On the three-dimensional facial bone CT scans, the displaced bone was reduced to its normal anatomical location (Fig. 2C, 2D). At 6-month follow-up, the patient complained of no particular discomfort in everyday life activities and was satisfied with his external appearance.
Traumas to the head and neck area can result from various causes including traffic accidents, violence, sports injuries and industrial accidents. It has been reported that associated injuries occur in approximately 30 percent of patients who sustain facial trauma (3). Maxillofacial injuries are often neglected in patients with serious clinical conditions such as intracranial injury and injury to the cervical spine. In cases that have neurosurgical conditions or underlying medical diseases, surgical manipulation may be difficult, and the success rate of the surgery may be lowered due to the delay in treatment. Fracture sites start to heal spontaneously 10 to 14 days after trauma without immediate management. It is generally accepted that fracture reduction is difficult or impossible in delayed cases even with the maximal force possible with an extractor. Such delayed cases may require surgical procedures such as loosening of the bony fragment by refracturing previous fracture sites with an osteotome (4) or plugging up the defect area using grafts (5). In our case, the initial management was delayed because of hyperthyroidism. We had great difficulty in performing reduction because of malalignment of the fracture line. Therefore, we refractured the fracture line with an osteotome in order to obtain sufficient mobility and fixed it using miniplates and screws.
Tetrapod fracture may result in severe facial deformity and involve the orbit and maxillary sinus. To prevent aesthetic and functional sequelae, tight accurate fixation is essential (6). In particular, the zygomatic bone is an anatomical structure that determines the outer shape of the mid face. If zygomatic fracture is associated with orbital wall fracture, it must first be corrected according to the guidelines for orbital wall fracture correction (7, 8). In our case, we made a temporal incision in order to obtain the wide surgical visual field for refracturing the fused zygomatic arch. This procedure seemed to be a good approach. Ophthalmologists usually perform infraorbital wall fracture reduction through a transconjunctival incision. However, this conventional transorbital approach has many problems such as extrusion or absorption of implanted materials and infection or scar formation after surgery. Therefore, the nasal-endoscopic endonasal reduction technique (9) is thought to be a better surgical procedure. This technique has several advantages: because it is conducted without a skin incision, it has a better aesthetical outcome; there is less bleeding; and it enables surgeons to confirm that the reduction is exact during surgery.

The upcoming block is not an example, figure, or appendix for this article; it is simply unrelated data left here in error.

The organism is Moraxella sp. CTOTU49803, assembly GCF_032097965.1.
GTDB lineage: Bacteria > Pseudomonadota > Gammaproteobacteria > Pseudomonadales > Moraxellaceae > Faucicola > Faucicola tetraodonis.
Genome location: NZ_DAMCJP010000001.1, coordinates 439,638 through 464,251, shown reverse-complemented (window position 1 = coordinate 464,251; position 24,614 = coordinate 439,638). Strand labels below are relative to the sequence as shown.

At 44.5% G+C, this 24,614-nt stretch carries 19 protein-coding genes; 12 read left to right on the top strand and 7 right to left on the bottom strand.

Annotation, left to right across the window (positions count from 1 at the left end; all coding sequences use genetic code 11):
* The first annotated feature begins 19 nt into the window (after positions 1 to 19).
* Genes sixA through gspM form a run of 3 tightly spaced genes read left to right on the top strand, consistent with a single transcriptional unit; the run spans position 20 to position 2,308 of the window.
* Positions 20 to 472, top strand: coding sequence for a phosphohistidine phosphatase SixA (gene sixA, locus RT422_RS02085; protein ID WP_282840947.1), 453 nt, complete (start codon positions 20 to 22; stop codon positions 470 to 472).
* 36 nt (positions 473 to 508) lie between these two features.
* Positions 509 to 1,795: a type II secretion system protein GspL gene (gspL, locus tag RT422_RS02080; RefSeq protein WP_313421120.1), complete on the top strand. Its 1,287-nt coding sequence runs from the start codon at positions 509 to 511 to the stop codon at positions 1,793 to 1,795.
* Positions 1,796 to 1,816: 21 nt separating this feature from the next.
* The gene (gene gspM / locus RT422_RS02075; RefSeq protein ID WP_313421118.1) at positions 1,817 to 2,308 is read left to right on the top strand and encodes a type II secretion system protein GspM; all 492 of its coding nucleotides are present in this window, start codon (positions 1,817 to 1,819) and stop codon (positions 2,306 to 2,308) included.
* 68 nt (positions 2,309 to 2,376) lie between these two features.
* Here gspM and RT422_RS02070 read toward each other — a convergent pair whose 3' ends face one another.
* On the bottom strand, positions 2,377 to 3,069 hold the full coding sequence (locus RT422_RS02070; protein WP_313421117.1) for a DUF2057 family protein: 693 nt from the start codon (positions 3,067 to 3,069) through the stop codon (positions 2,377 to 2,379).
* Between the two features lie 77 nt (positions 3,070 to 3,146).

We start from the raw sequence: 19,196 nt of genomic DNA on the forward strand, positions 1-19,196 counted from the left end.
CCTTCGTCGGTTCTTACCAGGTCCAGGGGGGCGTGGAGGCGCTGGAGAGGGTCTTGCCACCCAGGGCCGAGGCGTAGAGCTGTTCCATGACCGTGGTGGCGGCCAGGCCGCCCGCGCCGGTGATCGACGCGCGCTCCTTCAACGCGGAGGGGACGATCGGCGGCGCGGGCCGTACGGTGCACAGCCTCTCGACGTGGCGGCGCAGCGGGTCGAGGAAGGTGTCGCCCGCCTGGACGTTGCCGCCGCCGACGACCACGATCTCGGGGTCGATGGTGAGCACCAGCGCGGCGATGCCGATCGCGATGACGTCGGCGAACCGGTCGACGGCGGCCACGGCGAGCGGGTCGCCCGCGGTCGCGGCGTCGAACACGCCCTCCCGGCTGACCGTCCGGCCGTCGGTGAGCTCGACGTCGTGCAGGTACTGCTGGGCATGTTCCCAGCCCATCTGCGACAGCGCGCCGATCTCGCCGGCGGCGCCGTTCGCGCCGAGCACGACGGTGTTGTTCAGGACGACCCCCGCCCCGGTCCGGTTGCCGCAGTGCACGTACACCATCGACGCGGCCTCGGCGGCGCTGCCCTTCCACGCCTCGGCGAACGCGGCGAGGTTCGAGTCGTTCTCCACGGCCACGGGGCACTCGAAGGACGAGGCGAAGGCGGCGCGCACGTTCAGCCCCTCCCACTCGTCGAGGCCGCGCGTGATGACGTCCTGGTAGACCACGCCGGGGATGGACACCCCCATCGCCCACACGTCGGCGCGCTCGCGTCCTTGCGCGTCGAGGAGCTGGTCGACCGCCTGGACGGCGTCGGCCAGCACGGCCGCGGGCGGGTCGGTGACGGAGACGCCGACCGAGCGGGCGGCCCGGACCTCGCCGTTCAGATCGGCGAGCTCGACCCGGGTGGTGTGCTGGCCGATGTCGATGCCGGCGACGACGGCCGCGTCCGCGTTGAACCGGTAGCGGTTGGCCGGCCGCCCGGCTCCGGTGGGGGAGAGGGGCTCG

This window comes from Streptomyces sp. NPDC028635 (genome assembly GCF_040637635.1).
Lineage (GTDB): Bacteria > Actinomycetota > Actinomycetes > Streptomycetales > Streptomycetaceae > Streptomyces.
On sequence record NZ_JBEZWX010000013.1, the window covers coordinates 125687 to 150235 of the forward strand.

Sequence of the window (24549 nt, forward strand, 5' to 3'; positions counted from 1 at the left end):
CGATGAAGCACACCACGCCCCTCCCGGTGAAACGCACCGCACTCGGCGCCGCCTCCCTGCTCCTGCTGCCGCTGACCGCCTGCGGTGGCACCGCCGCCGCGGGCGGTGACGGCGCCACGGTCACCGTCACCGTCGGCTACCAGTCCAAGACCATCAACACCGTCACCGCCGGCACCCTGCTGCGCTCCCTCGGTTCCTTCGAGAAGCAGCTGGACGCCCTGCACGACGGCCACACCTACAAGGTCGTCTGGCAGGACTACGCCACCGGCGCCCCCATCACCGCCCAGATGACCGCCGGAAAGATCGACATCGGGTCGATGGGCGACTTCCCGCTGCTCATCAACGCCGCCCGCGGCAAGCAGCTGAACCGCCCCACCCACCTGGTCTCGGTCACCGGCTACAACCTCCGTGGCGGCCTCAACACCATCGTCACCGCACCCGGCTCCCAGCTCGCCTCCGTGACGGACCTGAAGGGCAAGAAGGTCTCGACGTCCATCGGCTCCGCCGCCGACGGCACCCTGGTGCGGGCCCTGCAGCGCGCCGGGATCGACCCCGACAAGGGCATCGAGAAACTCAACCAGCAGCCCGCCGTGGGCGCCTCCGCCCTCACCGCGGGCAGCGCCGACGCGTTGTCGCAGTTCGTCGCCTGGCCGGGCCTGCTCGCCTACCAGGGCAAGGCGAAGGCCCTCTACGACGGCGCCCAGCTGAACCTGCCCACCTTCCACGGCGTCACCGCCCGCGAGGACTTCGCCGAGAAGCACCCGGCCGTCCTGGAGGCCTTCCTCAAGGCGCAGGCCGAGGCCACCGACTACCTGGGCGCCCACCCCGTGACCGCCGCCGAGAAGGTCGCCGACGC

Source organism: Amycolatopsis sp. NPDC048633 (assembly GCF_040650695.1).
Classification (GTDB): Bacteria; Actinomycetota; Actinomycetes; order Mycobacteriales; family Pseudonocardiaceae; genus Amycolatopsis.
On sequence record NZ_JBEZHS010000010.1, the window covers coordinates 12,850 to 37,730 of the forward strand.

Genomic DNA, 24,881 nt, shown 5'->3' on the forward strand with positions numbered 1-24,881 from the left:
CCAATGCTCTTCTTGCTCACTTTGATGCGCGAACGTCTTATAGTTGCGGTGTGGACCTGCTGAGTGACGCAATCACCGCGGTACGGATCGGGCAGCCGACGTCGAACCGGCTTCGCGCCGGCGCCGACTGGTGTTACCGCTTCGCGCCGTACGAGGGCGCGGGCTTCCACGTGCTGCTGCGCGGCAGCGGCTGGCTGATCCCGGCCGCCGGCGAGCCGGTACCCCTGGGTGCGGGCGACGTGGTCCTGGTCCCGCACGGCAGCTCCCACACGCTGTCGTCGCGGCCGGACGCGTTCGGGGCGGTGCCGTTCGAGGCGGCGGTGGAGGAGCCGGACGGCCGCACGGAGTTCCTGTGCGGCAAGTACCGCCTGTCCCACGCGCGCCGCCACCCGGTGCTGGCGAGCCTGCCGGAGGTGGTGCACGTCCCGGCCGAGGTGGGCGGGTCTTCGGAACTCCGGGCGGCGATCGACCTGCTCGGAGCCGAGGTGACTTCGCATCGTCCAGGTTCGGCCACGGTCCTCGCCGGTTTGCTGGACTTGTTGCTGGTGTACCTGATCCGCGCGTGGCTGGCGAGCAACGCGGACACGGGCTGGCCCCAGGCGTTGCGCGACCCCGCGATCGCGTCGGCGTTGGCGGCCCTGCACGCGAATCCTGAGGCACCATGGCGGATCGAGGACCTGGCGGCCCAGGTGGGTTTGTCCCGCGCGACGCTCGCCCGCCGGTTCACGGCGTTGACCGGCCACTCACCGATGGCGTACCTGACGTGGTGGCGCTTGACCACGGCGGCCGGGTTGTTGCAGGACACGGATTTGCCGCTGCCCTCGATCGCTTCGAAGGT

The facial area is important in aesthetic and functional aspects. Thus, accurate diagnosis and early treatment are of crucial importance. Good cosmetic outcome is achievable in maxillofacial trauma patients, even in those with associated injuries and concurrent systemic diseases. Early evaluation and timely intervention can avoid unnecessary treatments and prevent postoperative complications. Furthermore, we consider refracturing of the fusion site with an osteotome to be a good procedure for obtaining sufficient motility and accurate fixation.
No potential conflict of interest relevant to this article was reported.